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At the corner of the street leading from Piazza dei Signori to the Duomo, in the past the centre of confluence of the most important road system, the true heart of the city, stands the Loggia del Consiglio, because it was here that the city’s Maggior Consiglio met after the fire in the Salone in 1420.
The elegant Renaissance building with its Lombard imprint was designed by Annibale Maggi da Bassano, the last representative of a style that was still fifteenth-century in its rhythms and decorations, which had dominated in Padua at the end of the fifteenth century.
The building is commonly called Gran Guardia because it was used as a military command post during the Austrian domination.
The Loggia, for the harmony of its proportions and its sober elegance, is the most classical and accomplished representation of the new Renaissance, a true masterpiece of local architecture of the transitional period between the 15th and 16th centuries, characterised by the particular decorations of the pedestals and the use of polychrome marble of clear Lombard taste.
In 1496 Maggi supervised the works, which in the following years proceeded slowly and laboriously, often interrupted by long pauses. Suspensions were due both to economic problems and to the war events of 1509, with the siege of Padua by Maximilian’s troops during the tragic days of the War of Cambrai.
The work then resumed in 1516 under the guidance of Biagio del Bigio from Ferrara and later in 1530 by Giovanni Maria Falconetto who, together with the work on the Clock Tower, intervened in the new renovation configuration of Piazza dei Signori.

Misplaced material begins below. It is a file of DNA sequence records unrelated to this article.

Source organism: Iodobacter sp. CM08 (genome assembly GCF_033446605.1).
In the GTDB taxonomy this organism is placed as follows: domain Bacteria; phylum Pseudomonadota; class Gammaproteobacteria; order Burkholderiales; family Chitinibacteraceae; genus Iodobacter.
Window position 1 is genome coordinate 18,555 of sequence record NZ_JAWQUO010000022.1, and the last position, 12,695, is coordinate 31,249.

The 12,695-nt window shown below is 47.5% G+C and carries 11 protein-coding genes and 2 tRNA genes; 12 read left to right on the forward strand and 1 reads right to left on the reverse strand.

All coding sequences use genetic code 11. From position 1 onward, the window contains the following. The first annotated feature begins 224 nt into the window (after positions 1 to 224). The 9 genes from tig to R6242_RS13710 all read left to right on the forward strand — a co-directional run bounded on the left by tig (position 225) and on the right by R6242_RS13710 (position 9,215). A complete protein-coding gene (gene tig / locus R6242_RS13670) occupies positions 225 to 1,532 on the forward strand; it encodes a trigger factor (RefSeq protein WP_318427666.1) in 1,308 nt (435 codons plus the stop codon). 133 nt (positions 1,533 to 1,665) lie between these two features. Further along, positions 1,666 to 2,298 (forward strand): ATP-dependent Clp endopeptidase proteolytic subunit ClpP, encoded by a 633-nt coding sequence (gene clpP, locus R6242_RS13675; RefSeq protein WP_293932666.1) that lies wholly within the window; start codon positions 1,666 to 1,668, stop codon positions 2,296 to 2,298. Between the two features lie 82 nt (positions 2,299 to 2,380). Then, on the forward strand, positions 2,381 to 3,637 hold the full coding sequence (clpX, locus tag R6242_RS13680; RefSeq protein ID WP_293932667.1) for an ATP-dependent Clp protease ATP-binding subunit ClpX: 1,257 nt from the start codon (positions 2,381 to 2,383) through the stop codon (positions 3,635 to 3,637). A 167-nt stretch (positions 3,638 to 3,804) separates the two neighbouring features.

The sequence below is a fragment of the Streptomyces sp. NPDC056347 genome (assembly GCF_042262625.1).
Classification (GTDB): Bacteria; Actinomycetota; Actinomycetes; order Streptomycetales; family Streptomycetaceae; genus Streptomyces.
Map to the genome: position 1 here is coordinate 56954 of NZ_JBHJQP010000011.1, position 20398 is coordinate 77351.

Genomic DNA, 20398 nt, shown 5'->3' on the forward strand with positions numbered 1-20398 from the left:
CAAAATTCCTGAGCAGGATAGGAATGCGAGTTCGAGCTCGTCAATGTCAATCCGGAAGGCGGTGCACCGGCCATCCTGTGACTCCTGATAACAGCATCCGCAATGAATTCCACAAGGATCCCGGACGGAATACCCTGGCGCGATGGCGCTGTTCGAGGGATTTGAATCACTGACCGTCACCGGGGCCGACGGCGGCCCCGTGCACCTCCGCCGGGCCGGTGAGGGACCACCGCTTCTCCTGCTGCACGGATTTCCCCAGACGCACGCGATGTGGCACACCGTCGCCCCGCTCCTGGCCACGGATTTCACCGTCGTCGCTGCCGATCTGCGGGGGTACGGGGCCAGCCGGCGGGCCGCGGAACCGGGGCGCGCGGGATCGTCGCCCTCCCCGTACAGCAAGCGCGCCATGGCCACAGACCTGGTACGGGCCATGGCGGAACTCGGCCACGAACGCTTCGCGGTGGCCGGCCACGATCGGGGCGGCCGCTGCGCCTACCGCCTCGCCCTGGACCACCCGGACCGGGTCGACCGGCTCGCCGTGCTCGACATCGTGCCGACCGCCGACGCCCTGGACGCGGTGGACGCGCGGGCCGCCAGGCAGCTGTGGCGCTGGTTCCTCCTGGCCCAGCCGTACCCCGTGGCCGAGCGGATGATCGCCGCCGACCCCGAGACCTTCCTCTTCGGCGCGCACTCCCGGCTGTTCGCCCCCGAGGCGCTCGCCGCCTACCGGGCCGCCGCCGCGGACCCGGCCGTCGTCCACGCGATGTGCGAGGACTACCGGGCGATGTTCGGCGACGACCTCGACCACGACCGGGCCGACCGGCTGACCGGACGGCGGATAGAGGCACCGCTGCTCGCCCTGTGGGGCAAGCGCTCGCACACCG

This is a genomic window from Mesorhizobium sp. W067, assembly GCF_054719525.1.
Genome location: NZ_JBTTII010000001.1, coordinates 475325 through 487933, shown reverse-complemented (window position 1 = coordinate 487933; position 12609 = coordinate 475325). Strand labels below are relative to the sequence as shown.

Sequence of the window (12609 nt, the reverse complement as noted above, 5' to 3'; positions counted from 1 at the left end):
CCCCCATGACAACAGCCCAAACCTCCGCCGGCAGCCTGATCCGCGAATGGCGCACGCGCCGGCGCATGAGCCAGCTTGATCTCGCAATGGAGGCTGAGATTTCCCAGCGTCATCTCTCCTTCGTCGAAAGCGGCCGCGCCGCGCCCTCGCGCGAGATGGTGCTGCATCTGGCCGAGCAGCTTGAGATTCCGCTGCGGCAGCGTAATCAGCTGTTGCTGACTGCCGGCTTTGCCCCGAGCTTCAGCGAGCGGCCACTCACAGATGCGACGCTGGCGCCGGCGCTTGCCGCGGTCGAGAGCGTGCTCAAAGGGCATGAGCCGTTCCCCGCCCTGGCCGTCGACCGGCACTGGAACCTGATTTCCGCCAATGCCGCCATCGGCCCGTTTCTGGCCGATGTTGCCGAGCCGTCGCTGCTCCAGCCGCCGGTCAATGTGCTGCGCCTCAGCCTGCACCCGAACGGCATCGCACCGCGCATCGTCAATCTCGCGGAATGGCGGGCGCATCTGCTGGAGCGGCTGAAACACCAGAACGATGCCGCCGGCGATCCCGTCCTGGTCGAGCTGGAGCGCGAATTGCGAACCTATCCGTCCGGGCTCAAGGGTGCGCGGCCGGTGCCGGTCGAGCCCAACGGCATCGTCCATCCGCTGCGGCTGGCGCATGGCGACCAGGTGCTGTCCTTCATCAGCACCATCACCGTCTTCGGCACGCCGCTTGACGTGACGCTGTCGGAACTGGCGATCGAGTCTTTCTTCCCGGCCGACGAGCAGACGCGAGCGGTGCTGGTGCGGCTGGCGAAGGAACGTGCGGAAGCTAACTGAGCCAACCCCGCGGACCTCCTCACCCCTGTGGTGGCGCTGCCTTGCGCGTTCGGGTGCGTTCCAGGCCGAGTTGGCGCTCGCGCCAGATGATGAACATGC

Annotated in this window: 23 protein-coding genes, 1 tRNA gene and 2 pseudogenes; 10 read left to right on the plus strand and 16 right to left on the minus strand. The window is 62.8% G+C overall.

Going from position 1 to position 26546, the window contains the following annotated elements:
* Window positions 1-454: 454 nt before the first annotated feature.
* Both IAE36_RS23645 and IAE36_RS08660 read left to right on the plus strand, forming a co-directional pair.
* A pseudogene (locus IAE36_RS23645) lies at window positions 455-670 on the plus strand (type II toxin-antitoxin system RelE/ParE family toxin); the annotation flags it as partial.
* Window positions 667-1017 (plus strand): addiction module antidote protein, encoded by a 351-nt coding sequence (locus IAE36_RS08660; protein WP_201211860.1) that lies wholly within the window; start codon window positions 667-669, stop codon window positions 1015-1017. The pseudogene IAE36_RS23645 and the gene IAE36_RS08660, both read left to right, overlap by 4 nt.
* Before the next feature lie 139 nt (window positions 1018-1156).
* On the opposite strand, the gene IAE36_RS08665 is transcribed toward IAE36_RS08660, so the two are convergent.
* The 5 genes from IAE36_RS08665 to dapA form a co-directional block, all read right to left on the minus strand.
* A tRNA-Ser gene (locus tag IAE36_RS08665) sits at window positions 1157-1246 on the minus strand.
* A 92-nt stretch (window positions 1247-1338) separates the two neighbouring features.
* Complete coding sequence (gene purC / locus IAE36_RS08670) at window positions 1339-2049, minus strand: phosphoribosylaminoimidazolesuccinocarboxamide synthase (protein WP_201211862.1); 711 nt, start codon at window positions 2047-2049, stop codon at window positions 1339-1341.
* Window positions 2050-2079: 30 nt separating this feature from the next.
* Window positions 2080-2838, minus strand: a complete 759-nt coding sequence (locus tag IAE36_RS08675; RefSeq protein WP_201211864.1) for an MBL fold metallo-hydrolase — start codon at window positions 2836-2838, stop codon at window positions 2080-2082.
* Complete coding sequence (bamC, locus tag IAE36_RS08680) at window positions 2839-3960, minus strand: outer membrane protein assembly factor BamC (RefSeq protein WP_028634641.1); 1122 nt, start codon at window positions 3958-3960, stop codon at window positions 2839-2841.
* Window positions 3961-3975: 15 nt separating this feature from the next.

A wide flight of steps leads to the Loggia del Consiglio, which opens with seven full-centre arches on the façade and two on the sides, set on columns and angular pillars.
In the loggia, with a beamed ceiling decorated with marble decorations and coats of arms, a door opens on the left at the back, leading to the upper room via a wide staircase interrupted by a landing.
The great hall is decorated with a lacunar ceiling (decorated ceiling panel) by Giovanni Paolo da Venezia and Girolamo dal Santo, with a series of frescoes along the longitudinal walls, and with a canvas on the wall above the bench where the Maggior Consiglio sat.
The frescoes of 1667, attributed to the Bolognese Pier Antonio Torri, represent legendary and historical episodes of Padua, including the foundation of the city by Antenore, the victory of the Paduans over the fleet of the Spartan king Cleonimo, and the Suicide of Trasea Peto.
The canvas on the eastern wall, depicting Padua between Justice and Wisdom, is the work of an uncertain painter of the 18th century, perhaps Giulio Girello, a renowned author at the time for this kind of celebratory scenes of an official nature. It replaces the more famous canvas painted by Domenico Campagnola in 1537, now in the Civic Museum.